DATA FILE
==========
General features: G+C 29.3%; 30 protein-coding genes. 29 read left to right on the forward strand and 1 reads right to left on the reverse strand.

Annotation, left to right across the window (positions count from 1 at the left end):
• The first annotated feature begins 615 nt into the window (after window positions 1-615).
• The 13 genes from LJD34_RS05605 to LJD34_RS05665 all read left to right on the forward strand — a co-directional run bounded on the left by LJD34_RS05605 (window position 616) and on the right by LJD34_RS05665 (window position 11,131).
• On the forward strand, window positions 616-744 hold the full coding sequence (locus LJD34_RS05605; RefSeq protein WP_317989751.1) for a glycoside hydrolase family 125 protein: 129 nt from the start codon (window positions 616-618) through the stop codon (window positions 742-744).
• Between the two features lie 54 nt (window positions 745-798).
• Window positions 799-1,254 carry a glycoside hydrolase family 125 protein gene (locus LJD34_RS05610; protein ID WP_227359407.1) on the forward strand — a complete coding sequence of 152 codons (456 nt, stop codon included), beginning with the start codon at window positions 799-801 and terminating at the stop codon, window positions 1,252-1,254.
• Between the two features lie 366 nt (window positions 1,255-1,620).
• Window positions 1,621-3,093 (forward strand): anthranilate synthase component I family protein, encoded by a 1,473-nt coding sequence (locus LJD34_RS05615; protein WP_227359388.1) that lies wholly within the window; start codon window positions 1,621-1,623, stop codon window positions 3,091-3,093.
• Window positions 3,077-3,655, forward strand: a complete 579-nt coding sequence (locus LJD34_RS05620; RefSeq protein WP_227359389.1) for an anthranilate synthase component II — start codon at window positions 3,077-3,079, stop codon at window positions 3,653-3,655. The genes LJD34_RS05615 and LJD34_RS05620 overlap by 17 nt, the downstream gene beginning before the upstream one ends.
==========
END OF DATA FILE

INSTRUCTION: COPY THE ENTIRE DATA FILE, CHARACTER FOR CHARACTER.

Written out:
General features: G+C 29.3%; 30 protein-coding genes. 29 read left to right on the forward strand and 1 reads right to left on the reverse strand.

Annotation, left to right across the window (positions count from 1 at the left end):
• The first annotated feature begins 615 nt into the window (after window positions 1-615).
• The 13 genes from LJD34_RS05605 to LJD34_RS05665 all read left to right on the forward strand — a co-directional run bounded on the left by LJD34_RS05605 (window position 616) and on the right by LJD34_RS05665 (window position 11,131).
• On the forward strand, window positions 616-744 hold the full coding sequence (locus LJD34_RS05605; RefSeq protein WP_317989751.1) for a glycoside hydrolase family 125 protein: 129 nt from the start codon (window positions 616-618) through the stop codon (window positions 742-744).
• Between the two features lie 54 nt (window positions 745-798).
• Window positions 799-1,254 carry a glycoside hydrolase family 125 protein gene (locus LJD34_RS05610; protein ID WP_227359407.1) on the forward strand — a complete coding sequence of 152 codons (456 nt, stop codon included), beginning with the start codon at window positions 799-801 and terminating at the stop codon, window positions 1,252-1,254.
• Between the two features lie 366 nt (window positions 1,255-1,620).
• Window positions 1,621-3,093 (forward strand): anthranilate synthase component I family protein, encoded by a 1,473-nt coding sequence (locus LJD34_RS05615; protein WP_227359388.1) that lies wholly within the window; start codon window positions 1,621-1,623, stop codon window positions 3,091-3,093.
• Window positions 3,077-3,655, forward strand: a complete 579-nt coding sequence (locus LJD34_RS05620; RefSeq protein WP_227359389.1) for an anthranilate synthase component II — start codon at window positions 3,077-3,079, stop codon at window positions 3,653-3,655. The genes LJD34_RS05615 and LJD34_RS05620 overlap by 17 nt, the downstream gene beginning before the upstream one ends.